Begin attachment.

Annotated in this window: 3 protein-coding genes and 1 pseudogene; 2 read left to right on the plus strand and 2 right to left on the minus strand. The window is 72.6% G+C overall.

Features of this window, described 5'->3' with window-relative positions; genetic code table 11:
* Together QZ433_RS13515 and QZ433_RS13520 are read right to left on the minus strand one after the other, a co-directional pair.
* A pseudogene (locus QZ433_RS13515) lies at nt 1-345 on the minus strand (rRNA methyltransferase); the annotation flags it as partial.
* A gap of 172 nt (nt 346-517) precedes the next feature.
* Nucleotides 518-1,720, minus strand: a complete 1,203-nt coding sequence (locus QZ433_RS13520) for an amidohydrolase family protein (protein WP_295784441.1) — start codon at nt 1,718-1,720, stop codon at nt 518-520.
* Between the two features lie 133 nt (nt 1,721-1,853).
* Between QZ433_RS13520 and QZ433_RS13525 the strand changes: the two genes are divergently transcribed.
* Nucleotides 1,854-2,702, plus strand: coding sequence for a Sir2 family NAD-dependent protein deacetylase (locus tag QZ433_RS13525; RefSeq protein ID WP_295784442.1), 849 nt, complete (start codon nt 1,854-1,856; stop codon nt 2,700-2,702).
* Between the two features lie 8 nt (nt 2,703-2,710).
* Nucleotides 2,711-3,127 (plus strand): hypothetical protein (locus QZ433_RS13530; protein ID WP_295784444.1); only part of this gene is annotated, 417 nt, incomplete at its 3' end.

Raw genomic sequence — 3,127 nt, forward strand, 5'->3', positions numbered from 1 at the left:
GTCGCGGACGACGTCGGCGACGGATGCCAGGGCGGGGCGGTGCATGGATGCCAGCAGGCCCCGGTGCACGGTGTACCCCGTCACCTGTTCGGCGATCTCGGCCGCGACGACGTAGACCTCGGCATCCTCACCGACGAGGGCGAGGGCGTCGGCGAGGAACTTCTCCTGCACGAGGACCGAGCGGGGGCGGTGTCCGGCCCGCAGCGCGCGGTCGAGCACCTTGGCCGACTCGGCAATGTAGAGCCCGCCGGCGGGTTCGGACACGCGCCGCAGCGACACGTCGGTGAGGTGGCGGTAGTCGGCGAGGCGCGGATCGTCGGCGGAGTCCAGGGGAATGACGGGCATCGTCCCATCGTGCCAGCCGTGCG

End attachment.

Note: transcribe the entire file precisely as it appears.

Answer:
Annotated in this window: 3 protein-coding genes and 1 pseudogene; 2 read left to right on the plus strand and 2 right to left on the minus strand. The window is 72.6% G+C overall.

Features of this window, described 5'->3' with window-relative positions; genetic code table 11:
* Together QZ433_RS13515 and QZ433_RS13520 are read right to left on the minus strand one after the other, a co-directional pair.
* A pseudogene (locus QZ433_RS13515) lies at nt 1-345 on the minus strand (rRNA methyltransferase); the annotation flags it as partial.
* A gap of 172 nt (nt 346-517) precedes the next feature.
* Nucleotides 518-1,720, minus strand: a complete 1,203-nt coding sequence (locus QZ433_RS13520) for an amidohydrolase family protein (protein WP_295784441.1) — start codon at nt 1,718-1,720, stop codon at nt 518-520.
* Between the two features lie 133 nt (nt 1,721-1,853).
* Between QZ433_RS13520 and QZ433_RS13525 the strand changes: the two genes are divergently transcribed.
* Nucleotides 1,854-2,702, plus strand: coding sequence for a Sir2 family NAD-dependent protein deacetylase (locus tag QZ433_RS13525; RefSeq protein ID WP_295784442.1), 849 nt, complete (start codon nt 1,854-1,856; stop codon nt 2,700-2,702).
* Between the two features lie 8 nt (nt 2,703-2,710).
* Nucleotides 2,711-3,127 (plus strand): hypothetical protein (locus QZ433_RS13530; protein ID WP_295784444.1); only part of this gene is annotated, 417 nt, incomplete at its 3' end.

Raw genomic sequence — 3,127 nt, forward strand, 5'->3', positions numbered from 1 at the left:
GTCGCGGACGACGTCGGCGACGGATGCCAGGGCGGGGCGGTGCATGGATGCCAGCAGGCCCCGGTGCACGGTGTACCCCGTCACCTGTTCGGCGATCTCGGCCGCGACGACGTAGACCTCGGCATCCTCACCGACGAGGGCGAGGGCGTCGGCGAGGAACTTCTCCTGCACGAGGACCGAGCGGGGGCGGTGTCCGGCCCGCAGCGCGCGGTCGAGCACCTTGGCCGACTCGGCAATGTAGAGCCCGCCGGCGGGTTCGGACACGCGCCGCAGCGACACGTCGGTGAGGTGGCGGTAGTCGGCGAGGCGCGGATCGTCGGCGGAGTCCAGGGGAATGACGGGCATCGTCCCATCGTGCCAGCCGTGCG